Traditional vs agile project management

Traditional vs. agile project management

Reading time: about 7 min


  • Agile and project planning

Agile and traditional project management both offer distinct advantages. So making a decision between the two requires thinking carefully about which one is a better fit for your team. 

Here’s a quick guide to traditional vs agile project management to help you make the decision that’s right for your team and the projects at hand. 

What is Agile project management? 

Agile is an approach to project management that focuses on creating results through an evolutionary process. Each project goes through several iteration phases that refine and adjust the product through customer, team, and environment input. 

Rather than planning everything upfront like waterfall project management does, Agile project management uses multiple steps and customer feedback to refine a “draft” project into a final version. Agile emphasizes teamwork and brings the customer into your project team. 

Along the way, your team develops versions instead of working towards a single final version. Problems and challenges provide opportunities to shape the early product, turning a negative— encountering problems—into a positive for your product development. 

Agile works best for projects with a lot of ambiguity and potential uncertainty. If your project is routine and straightforward, however, then you may want to consider waterfall project management instead. 

Benefits of Agile

  • Flexibility: Agile product management allows teams to quickly adapt based on customer or environmental feedback. 
  • Transparency: With ongoing feedback incorporated into the project management process itself, Agile is very transparent, keeping end customers informed at every step. This helps reduce confusion and manage expectations.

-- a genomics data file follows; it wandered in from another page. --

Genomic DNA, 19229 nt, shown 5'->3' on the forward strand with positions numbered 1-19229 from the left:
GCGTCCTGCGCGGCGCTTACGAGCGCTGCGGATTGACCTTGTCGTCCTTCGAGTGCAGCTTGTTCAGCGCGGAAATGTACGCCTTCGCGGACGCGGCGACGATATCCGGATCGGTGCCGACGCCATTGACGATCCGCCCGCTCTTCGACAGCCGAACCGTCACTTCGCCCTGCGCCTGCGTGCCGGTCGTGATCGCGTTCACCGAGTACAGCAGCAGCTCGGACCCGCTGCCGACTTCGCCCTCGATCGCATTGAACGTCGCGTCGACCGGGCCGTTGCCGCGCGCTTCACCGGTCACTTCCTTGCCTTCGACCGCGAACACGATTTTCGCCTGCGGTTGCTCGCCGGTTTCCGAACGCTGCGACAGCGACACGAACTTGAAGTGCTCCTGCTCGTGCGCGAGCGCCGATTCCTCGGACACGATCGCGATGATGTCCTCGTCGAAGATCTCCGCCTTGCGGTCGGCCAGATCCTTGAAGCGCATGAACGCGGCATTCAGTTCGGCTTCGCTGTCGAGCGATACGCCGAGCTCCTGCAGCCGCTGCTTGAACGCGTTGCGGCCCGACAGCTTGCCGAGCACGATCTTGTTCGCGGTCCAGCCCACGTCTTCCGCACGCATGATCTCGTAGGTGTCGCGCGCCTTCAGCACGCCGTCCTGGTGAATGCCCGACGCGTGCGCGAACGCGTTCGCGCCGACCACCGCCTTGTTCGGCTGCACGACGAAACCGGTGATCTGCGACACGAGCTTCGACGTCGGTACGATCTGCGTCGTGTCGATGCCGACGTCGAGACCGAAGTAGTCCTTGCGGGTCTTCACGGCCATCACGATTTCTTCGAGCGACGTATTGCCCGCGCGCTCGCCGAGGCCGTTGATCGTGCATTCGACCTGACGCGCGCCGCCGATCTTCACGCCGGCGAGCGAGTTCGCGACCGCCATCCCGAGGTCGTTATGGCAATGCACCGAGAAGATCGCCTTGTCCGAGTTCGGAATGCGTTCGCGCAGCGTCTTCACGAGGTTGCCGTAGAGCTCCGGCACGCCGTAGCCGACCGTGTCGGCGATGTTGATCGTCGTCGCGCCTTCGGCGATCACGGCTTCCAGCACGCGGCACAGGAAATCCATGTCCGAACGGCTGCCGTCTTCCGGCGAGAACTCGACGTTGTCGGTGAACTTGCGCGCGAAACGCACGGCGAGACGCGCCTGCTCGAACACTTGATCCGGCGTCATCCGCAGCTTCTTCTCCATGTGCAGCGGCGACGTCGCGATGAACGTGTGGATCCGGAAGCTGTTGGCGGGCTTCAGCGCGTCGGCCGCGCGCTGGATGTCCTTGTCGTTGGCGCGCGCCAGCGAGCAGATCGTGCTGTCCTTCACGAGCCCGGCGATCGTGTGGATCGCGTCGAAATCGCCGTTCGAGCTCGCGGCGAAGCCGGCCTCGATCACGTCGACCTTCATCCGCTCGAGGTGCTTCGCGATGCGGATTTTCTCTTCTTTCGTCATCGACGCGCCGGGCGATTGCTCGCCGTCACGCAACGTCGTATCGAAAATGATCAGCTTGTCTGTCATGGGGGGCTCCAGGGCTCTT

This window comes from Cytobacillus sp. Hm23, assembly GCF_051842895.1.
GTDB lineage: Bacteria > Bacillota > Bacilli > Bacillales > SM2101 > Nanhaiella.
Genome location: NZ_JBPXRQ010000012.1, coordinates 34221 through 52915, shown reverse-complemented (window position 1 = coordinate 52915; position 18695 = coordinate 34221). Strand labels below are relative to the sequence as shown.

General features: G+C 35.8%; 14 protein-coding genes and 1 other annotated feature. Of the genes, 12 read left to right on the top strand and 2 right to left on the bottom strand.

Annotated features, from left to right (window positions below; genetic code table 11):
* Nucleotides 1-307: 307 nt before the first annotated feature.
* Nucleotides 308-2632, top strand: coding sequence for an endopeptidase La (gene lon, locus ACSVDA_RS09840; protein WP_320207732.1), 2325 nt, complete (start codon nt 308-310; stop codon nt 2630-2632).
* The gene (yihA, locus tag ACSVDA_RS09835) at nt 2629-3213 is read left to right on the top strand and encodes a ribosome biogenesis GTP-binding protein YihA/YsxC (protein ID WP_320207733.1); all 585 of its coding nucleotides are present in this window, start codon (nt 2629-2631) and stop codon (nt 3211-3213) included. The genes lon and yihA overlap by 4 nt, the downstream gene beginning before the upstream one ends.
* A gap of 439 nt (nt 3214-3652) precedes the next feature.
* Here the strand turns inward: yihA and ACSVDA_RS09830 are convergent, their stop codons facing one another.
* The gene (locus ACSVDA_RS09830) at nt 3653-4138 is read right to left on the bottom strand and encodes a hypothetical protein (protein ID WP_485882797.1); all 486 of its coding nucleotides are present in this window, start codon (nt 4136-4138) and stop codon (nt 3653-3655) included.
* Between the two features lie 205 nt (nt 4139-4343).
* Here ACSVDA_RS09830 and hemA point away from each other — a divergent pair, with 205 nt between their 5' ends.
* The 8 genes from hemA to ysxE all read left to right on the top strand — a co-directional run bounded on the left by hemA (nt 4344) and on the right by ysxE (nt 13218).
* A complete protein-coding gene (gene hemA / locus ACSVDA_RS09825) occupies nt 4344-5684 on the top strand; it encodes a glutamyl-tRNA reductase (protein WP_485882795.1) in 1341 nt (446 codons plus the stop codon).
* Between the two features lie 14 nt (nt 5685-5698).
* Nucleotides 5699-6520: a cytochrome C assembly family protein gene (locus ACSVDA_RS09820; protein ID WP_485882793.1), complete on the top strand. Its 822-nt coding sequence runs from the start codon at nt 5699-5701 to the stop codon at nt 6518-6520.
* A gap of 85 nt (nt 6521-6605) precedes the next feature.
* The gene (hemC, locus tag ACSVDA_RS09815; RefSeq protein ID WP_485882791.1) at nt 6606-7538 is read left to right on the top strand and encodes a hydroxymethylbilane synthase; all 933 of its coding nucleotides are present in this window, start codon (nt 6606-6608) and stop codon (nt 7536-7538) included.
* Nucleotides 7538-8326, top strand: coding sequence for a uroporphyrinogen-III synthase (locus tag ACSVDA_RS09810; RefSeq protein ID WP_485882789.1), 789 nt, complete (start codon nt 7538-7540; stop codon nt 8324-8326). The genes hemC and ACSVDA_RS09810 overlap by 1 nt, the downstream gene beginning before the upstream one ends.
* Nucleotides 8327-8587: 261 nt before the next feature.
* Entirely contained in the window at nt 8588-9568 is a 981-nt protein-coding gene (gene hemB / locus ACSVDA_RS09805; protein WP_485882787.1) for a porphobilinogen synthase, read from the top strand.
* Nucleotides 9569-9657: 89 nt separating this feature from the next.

• Better collaboration: By bringing on teams, customers, users, and other stakeholders earlier on in the project, Agile encourages stronger collaboration. 
  • Efficient problem solving: Problems are caught early, when they are often easier to solve, instead of post-launch. The product is subjected to regular testing so you can efficiently solve problems. 

Important characteristics of Agile

Agile is a strategy born out of software development. As such, this type of project management is customized to the needs and expectations of software teams. 

With Agile, your team should expect to deliver regular updates to customers and incorporate feedback regularly. Generally, project progress is undertaken in two-week cycles called sprints. Since progress is very transparent, your entire team knows the status of each project and can provide input or help with problems as they arise. 

Traditional vs agile project management
Sprint Planning Room example (Click on image to modify online)

It’s important to keep in mind that Agile can be less predictable, more demanding, and not as clear for your team. With less documentation and upfront planning than other forms of project management, Agile can sometimes lead to frustration if stakeholders are not involved enough.